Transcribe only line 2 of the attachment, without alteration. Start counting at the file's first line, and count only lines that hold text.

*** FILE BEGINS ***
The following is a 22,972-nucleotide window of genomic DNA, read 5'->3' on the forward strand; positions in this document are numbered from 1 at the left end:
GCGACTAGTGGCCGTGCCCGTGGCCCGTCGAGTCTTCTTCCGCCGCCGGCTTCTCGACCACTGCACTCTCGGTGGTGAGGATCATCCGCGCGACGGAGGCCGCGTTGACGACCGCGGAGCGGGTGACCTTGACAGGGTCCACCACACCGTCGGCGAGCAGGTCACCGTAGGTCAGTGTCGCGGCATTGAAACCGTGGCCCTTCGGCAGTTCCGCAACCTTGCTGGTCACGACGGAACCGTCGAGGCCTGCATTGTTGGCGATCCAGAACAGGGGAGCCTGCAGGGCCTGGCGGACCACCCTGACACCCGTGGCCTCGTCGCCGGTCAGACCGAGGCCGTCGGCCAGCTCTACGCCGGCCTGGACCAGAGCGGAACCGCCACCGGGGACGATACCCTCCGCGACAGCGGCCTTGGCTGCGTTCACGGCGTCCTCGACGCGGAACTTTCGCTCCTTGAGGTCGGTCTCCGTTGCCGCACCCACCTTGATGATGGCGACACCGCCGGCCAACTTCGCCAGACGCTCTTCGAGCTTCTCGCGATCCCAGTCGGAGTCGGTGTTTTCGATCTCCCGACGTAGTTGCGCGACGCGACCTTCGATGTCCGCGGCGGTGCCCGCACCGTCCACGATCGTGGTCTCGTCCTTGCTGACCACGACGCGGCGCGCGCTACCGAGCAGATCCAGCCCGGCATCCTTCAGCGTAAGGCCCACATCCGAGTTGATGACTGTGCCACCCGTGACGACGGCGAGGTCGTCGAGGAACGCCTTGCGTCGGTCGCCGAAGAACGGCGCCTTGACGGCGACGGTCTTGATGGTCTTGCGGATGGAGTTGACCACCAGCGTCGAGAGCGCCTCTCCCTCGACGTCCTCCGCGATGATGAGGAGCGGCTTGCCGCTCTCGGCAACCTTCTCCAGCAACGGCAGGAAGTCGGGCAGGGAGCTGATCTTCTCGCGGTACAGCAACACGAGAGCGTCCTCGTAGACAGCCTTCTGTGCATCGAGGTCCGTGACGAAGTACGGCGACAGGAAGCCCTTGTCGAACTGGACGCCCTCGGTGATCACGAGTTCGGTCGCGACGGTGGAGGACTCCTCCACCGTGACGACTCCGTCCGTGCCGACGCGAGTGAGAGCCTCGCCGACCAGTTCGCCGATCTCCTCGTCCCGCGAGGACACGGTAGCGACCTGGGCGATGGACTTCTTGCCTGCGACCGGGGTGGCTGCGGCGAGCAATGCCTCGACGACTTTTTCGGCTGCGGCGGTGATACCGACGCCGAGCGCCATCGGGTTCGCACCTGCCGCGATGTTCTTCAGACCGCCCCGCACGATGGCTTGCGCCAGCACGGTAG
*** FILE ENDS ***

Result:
GCGACTAGTGGCCGTGCCCGTGGCCCGTCGAGTCTTCTTCCGCCGCCGGCTTCTCGACCACTGCACTCTCGGTGGTGAGGATCATCCGCGCGACGGAGGCCGCGTTGACGACCGCGGAGCGGGTGACCTTGACAGGGTCCACCACACCGTCGGCGAGCAGGTCACCGTAGGTCAGTGTCGCGGCATTGAAACCGTGGCCCTTCGGCAGTTCCGCAACCTTGCTGGTCACGACGGAACCGTCGAGGCCTGCATTGTTGGCGATCCAGAACAGGGGAGCCTGCAGGGCCTGGCGGACCACCCTGACACCCGTGGCCTCGTCGCCGGTCAGACCGAGGCCGTCGGCCAGCTCTACGCCGGCCTGGACCAGAGCGGAACCGCCACCGGGGACGATACCCTCCGCGACAGCGGCCTTGGCTGCGTTCACGGCGTCCTCGACGCGGAACTTTCGCTCCTTGAGGTCGGTCTCCGTTGCCGCACCCACCTTGATGATGGCGACACCGCCGGCCAACTTCGCCAGACGCTCTTCGAGCTTCTCGCGATCCCAGTCGGAGTCGGTGTTTTCGATCTCCCGACGTAGTTGCGCGACGCGACCTTCGATGTCCGCGGCGGTGCCCGCACCGTCCACGATCGTGGTCTCGTCCTTGCTGACCACGACGCGGCGCGCGCTACCGAGCAGATCCAGCCCGGCATCCTTCAGCGTAAGGCCCACATCCGAGTTGATGACTGTGCCACCCGTGACGACGGCGAGGTCGTCGAGGAACGCCTTGCGTCGGTCGCCGAAGAACGGCGCCTTGACGGCGACGGTCTTGATGGTCTTGCGGATGGAGTTGACCACCAGCGTCGAGAGCGCCTCTCCCTCGACGTCCTCCGCGATGATGAGGAGCGGCTTGCCGCTCTCGGCAACCTTCTCCAGCAACGGCAGGAAGTCGGGCAGGGAGCTGATCTTCTCGCGGTACAGCAACACGAGAGCGTCCTCGTAGACAGCCTTCTGTGCATCGAGGTCCGTGACGAAGTACGGCGACAGGAAGCCCTTGTCGAACTGGACGCCCTCGGTGATCACGAGTTCGGTCGCGACGGTGGAGGACTCCTCCACCGTGACGACTCCGTCCGTGCCGACGCGAGTGAGAGCCTCGCCGACCAGTTCGCCGATCTCCTCGTCCCGCGAGGACACGGTAGCGACCTGGGCGATGGACTTCTTGCCTGCGACCGGGGTGGCTGCGGCGAGCAATGCCTCGACGACTTTTTCGGCTGCGGCGGTGATACCGACGCCGAGCGCCATCGGGTTCGCACCTGCCGCGATGTTCTTCAGACCGCCCCGCACGATGGCTTGCGCCAGCACGGTAG